Documents to download


On 22 June 2022, the House of Commons agreed to appoint a Speaker’s Conference to “consider the employment conditions of Members’ staff in order to ensure a more inclusive and respectful working environment”.

The resolution to set up the Speaker’s Conference confirmed it would be chaired by the Speaker and that he would appoint up to 14 members, all MPs. The Speaker can appoint one or more members to act as vice-Chair in his absence.

The membership of the Speaker’s Conference was announced on 19 October 2022 and is listed on the Conference webpages.

The Speaker’s Conference’s first report (PDF) was published on 31 October 2022. It provided an overview of how MPs’ staff are currently employed and funded; the support provided to MPs in their role as an employer; some comparisons with the way in which MPs’ staff are employed in other legislatures; and reviewed the development of staff support for MPs.

The report set out the principles that would underpin the work of the Speaker’s Conference. It set the Speaker’s Conference’s terms of reference and a call for evidence for the next stage of its work. The deadline for written submissions was 9 December 2022.


The Speaker’s Conference’s second report (PDF) was published on 20 July 2023.

It concluded that MPs should continue to be the employers of their staff.

It said that Parliament should champion the work undertaken by MPs’ staff. The failure to do this was demoralising and had a debilitating impact on staff. It said the situation would “only be improved in any meaningful sense by creating a culture which recognises and values the work that they do and makes these staff feel part of the wider Parliamentary community”.

It proposed an expansion of the Members’ Services Team to better support MPs in their human resource functions and to provide guidance for MPs’ staff. The Speaker’s Conference recommended creating a new restorative practice service for staff to resolve workplace disputes with their employer. To reflect these changes, the team should be renamed the Members’ and Members’ Staff Services Team.

The Speaker’s Conference also called on IPSA, the Independent Parliamentary Standards Authority, to make changes to its Scheme of Business Costs and Expenses. The Speaker’s Conference highlighted concerns that when a member of staff moves jobs from one MP’s office to another, there is no continuity of employment.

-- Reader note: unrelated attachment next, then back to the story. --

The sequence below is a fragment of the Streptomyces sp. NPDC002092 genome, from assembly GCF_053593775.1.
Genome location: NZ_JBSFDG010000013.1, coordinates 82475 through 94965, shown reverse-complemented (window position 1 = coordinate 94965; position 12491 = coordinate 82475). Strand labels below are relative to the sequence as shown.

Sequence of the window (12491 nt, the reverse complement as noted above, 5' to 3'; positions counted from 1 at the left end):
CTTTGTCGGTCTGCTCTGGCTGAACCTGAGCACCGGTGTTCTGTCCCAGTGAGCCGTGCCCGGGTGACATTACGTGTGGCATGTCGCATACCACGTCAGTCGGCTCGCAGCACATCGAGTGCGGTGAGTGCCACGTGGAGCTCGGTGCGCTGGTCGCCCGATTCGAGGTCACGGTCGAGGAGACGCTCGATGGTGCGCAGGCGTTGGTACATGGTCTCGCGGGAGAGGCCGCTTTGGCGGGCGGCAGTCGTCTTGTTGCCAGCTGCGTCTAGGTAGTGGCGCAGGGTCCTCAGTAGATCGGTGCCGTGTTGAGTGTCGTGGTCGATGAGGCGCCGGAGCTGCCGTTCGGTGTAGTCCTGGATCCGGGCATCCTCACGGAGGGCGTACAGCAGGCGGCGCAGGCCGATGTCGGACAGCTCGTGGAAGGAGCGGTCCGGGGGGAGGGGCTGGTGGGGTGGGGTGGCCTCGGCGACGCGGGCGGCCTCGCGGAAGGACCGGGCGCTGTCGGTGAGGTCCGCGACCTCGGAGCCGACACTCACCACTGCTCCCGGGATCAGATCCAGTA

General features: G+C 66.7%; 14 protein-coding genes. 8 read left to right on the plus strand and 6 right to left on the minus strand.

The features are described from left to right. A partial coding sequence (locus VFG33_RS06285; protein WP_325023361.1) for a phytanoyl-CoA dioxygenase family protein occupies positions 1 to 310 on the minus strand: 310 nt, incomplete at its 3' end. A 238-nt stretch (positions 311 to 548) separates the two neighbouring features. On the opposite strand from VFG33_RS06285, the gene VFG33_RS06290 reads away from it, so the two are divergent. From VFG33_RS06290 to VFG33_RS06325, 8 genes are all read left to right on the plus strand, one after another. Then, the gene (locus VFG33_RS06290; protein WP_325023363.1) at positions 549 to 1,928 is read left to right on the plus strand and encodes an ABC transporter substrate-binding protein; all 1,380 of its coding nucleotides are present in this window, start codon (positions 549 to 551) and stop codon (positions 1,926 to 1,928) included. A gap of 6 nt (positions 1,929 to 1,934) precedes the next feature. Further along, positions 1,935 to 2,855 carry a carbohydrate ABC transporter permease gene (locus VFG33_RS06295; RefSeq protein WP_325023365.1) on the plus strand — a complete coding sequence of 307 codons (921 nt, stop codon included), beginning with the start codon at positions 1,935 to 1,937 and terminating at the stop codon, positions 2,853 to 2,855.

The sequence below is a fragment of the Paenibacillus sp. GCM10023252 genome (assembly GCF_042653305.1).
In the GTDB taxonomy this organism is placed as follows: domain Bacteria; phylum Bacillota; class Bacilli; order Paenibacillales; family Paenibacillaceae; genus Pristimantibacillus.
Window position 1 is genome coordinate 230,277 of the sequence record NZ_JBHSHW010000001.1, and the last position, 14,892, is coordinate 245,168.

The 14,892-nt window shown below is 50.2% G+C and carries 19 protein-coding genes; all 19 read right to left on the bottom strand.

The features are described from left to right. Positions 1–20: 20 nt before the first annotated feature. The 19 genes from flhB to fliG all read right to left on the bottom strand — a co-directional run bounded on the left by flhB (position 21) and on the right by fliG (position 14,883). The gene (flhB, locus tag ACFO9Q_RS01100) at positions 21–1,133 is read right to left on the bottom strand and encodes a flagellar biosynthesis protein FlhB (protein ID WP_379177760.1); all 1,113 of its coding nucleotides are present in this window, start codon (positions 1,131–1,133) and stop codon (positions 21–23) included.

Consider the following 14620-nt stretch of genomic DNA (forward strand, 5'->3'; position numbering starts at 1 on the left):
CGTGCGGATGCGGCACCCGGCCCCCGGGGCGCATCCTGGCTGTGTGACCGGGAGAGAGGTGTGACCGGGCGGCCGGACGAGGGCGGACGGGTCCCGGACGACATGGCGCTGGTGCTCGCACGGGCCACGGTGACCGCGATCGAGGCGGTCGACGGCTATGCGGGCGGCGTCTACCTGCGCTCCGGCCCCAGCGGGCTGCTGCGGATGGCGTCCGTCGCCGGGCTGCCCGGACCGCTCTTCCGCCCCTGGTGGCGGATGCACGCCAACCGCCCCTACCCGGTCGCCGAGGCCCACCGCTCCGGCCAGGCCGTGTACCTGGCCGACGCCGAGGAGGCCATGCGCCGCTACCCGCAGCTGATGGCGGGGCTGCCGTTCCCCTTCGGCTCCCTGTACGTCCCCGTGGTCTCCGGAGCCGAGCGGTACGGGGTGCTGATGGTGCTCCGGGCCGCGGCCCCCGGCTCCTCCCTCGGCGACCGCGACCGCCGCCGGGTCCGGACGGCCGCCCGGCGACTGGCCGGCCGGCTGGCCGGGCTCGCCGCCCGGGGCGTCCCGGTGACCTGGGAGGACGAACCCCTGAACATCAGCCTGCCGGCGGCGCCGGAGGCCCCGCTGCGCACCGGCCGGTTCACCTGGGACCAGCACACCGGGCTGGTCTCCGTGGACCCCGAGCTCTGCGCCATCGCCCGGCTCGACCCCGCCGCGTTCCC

Debate on the report and implementation of the recommendations

The Speaker’s Conference expected its report to be debated and then the House of Commons Commission “to establish an implementation team to deliver as many of the recommendations set out in this report as possible before the next General Election”.

MPs debated the report on 16 November 2023 and endorsed the Speaker’s Conference’s recommendations.

IPSA’s response to the recommendations the Speaker’s Conference addressed to it (PDF) was published on 13 November 2023.

At its meeting on 15 January 2024, the House of Commons Commission agreed the membership of an implementation team (PDF) to oversee and deliver the Conference’s recommendations before the end of this Parliament.

Previous Speaker’s Conferences

There have been six previous Speaker’s Conferences.

The first five conferences were established to attempt to seek cross-party agreement to franchise and electoral reform, including redistribution of seats.

The last conference, in 2008-09, concerned parliamentary representation. Its reports are available on the parliamentary website:

The Library research briefing, Speaker’s Conferences, gives the background to the previous Speaker’s Conferences.

Review of the employment of MPs’ staff (2009)

In April 2009, the House agreed with a government proposal that MPs’ staff should be employed by the House and referred the matter to the House of Commons Commission to make recommendations on implementing the decision.

Although the Commission set out recommendations for implementing the House’s proposals, in its report, Employment of Members’ staff by the House (PDF), it did not commend its scheme to the House, instead, it said that “Our preference would be for the House (or if appropriate the IPSA) instead to give greater support to Members as employers”.

Documents to download

Related posts